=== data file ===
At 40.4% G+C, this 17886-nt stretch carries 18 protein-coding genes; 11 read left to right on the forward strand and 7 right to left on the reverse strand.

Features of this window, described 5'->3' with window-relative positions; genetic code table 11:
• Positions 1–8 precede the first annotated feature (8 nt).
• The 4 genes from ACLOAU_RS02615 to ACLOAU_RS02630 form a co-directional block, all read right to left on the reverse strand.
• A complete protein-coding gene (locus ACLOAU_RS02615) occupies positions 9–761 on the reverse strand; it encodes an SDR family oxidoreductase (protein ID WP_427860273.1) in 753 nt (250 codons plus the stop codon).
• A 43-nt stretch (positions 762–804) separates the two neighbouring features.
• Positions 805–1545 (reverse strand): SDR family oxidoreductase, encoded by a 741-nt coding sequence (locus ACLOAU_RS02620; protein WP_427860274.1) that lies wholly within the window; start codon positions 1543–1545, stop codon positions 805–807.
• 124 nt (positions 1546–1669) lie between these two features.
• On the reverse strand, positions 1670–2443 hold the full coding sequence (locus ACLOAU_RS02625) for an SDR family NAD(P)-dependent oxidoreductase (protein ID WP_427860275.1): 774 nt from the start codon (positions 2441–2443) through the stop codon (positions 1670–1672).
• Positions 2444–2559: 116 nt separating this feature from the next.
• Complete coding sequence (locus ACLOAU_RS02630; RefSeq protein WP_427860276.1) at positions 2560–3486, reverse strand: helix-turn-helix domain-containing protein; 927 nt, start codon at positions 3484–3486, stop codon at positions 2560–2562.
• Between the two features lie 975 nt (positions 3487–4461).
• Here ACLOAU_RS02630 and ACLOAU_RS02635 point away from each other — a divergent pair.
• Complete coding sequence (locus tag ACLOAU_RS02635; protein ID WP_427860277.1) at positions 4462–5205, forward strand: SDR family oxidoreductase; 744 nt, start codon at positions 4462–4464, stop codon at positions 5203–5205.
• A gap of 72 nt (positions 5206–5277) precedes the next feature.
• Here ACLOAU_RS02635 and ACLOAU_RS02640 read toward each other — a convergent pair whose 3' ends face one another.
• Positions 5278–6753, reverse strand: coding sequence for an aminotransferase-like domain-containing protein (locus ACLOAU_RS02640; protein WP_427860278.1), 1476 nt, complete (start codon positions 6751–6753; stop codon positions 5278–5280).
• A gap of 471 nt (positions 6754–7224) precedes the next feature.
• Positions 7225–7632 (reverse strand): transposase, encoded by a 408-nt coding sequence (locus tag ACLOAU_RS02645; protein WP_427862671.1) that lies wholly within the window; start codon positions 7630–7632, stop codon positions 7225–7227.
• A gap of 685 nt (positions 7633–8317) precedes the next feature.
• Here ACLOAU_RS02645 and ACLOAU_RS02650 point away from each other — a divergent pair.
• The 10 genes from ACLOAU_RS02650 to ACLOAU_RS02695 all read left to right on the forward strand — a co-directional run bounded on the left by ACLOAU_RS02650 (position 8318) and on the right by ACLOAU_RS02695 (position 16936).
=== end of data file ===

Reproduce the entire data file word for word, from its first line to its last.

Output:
At 40.4% G+C, this 17886-nt stretch carries 18 protein-coding genes; 11 read left to right on the forward strand and 7 right to left on the reverse strand.

Features of this window, described 5'->3' with window-relative positions; genetic code table 11:
• Positions 1–8 precede the first annotated feature (8 nt).
• The 4 genes from ACLOAU_RS02615 to ACLOAU_RS02630 form a co-directional block, all read right to left on the reverse strand.
• A complete protein-coding gene (locus ACLOAU_RS02615) occupies positions 9–761 on the reverse strand; it encodes an SDR family oxidoreductase (protein ID WP_427860273.1) in 753 nt (250 codons plus the stop codon).
• A 43-nt stretch (positions 762–804) separates the two neighbouring features.
• Positions 805–1545 (reverse strand): SDR family oxidoreductase, encoded by a 741-nt coding sequence (locus ACLOAU_RS02620; protein WP_427860274.1) that lies wholly within the window; start codon positions 1543–1545, stop codon positions 805–807.
• 124 nt (positions 1546–1669) lie between these two features.
• On the reverse strand, positions 1670–2443 hold the full coding sequence (locus ACLOAU_RS02625) for an SDR family NAD(P)-dependent oxidoreductase (protein ID WP_427860275.1): 774 nt from the start codon (positions 2441–2443) through the stop codon (positions 1670–1672).
• Positions 2444–2559: 116 nt separating this feature from the next.
• Complete coding sequence (locus ACLOAU_RS02630; RefSeq protein WP_427860276.1) at positions 2560–3486, reverse strand: helix-turn-helix domain-containing protein; 927 nt, start codon at positions 3484–3486, stop codon at positions 2560–2562.
• Between the two features lie 975 nt (positions 3487–4461).
• Here ACLOAU_RS02630 and ACLOAU_RS02635 point away from each other — a divergent pair.
• Complete coding sequence (locus tag ACLOAU_RS02635; protein ID WP_427860277.1) at positions 4462–5205, forward strand: SDR family oxidoreductase; 744 nt, start codon at positions 4462–4464, stop codon at positions 5203–5205.
• A gap of 72 nt (positions 5206–5277) precedes the next feature.
• Here ACLOAU_RS02635 and ACLOAU_RS02640 read toward each other — a convergent pair whose 3' ends face one another.
• Positions 5278–6753, reverse strand: coding sequence for an aminotransferase-like domain-containing protein (locus ACLOAU_RS02640; protein WP_427860278.1), 1476 nt, complete (start codon positions 6751–6753; stop codon positions 5278–5280).
• A gap of 471 nt (positions 6754–7224) precedes the next feature.
• Positions 7225–7632 (reverse strand): transposase, encoded by a 408-nt coding sequence (locus tag ACLOAU_RS02645; protein WP_427862671.1) that lies wholly within the window; start codon positions 7630–7632, stop codon positions 7225–7227.
• A gap of 685 nt (positions 7633–8317) precedes the next feature.
• Here ACLOAU_RS02645 and ACLOAU_RS02650 point away from each other — a divergent pair.
• The 10 genes from ACLOAU_RS02650 to ACLOAU_RS02695 all read left to right on the forward strand — a co-directional run bounded on the left by ACLOAU_RS02650 (position 8318) and on the right by ACLOAU_RS02695 (position 16936).